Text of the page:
I’ve spent the last 12 years going to Christian festivals in the summer. They’ve been a staple part of August and, as a result, I’m a dab hand at putting up tents and being okay with not showering for a prolonged period of time.

These times away in a field in the middle of nowhere can be some of the most seminal and life-changing moments in our lives. But what happens when we get home? What happens when that issue we thought we had dealt with rears its ugly head again? What about Monday morning when you’re back in the office and, despite the sweet moments in God’s presence the previous week, you still can’t stand your job and it saps your joy?

Post-festival purgatory, as I call it, doesn’t need to be a stumbling block – it doesn’t have to haunt you. Otherwise, the tail end of each calendar year will be marred in a way that makes booking these events next year seem like a bad idea.

Share what happened

So often, we can restrict the good things that happened to that period in time, leaving them behind when you return to normal life. Find a couple of people who you can share what happened with. Tell them how it made you feel and – most importantly – what you are going to do about it now. Give these people full permission to hold you accountable and watch you grow in these areas.

Being involved in a vibrant community is really important.


Embrace your church

God’s plan is the local church – not conferences. As wonderful as it is to be encouraged and inspired as you worship alongside thousands of other believers, they’re moments in your calendar – not the everyday. It can be difficult to go from events to your local church, which has significantly fewer people and a below-par sound system. But if God’s calling you there, it’s not your place to be resentful or make passive aggressive remarks. How can you love your church more? How can you give more to it and encourage others who are there? What’s your role and are you fulfilling it? God’s not a conference God. He’s the same – in a field, in your church or in your bedroom.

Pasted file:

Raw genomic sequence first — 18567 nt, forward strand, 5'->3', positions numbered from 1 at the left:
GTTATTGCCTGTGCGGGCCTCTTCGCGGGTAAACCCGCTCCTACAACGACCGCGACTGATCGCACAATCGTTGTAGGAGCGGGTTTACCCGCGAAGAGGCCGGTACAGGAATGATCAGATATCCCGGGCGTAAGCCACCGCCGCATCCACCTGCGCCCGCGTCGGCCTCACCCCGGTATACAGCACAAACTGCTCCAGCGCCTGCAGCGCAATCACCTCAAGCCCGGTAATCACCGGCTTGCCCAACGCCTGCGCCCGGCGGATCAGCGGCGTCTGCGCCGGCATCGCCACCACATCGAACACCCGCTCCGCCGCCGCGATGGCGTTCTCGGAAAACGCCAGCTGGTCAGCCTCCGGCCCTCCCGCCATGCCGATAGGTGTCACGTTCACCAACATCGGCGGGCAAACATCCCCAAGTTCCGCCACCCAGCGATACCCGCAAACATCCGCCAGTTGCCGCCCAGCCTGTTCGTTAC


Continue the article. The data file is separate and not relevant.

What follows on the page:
Don’t beat yourself up

Often we have really high expectations when we come back to normal life. You have a long list of things you want to see happen or achieve, and the reality is that sometimes this doesn’t always happen. It can feel like there’s a huge gulf between the ‘you-at-the-conference’ and ‘you, now’. Don’t beat yourself up if this is the case. Your activity never has and never will determine your identity – it’s the other way round.


Develop an attitude of gratitude

Sometimes it can be hardest to return to normal life if you’re without the people you met or hung out with at festivals. Isolation and loneliness can creep in, or you may suffer from FOMO (the fear of missing out). Make every effort to find a community to join or just embrace the one you’re part of. Make a list of five things every day that you’re thankful for. Big or small, serious or trivial – it really doesn’t matter. Look to what you have and cherish that instead of identifying what you’re lacking. And remember to make sure friends are holding you accountable to this – it’s not about sin management, but greatness management.

Photo by Alex Moyler used under a Creative Commons license.

Written by James Watts // Follow James on  Twitter

James has just graduated and is trying to work out how to be a proper, grown-up human being who now has to pay council tax. Originally a southerner, he currently lives in Manchester but prides himself on still speaking properly. He spends most of his free time writing and laughing, and is passionate about seeing wholesome, Godly comedy break out in the world of television and stand up comedy.

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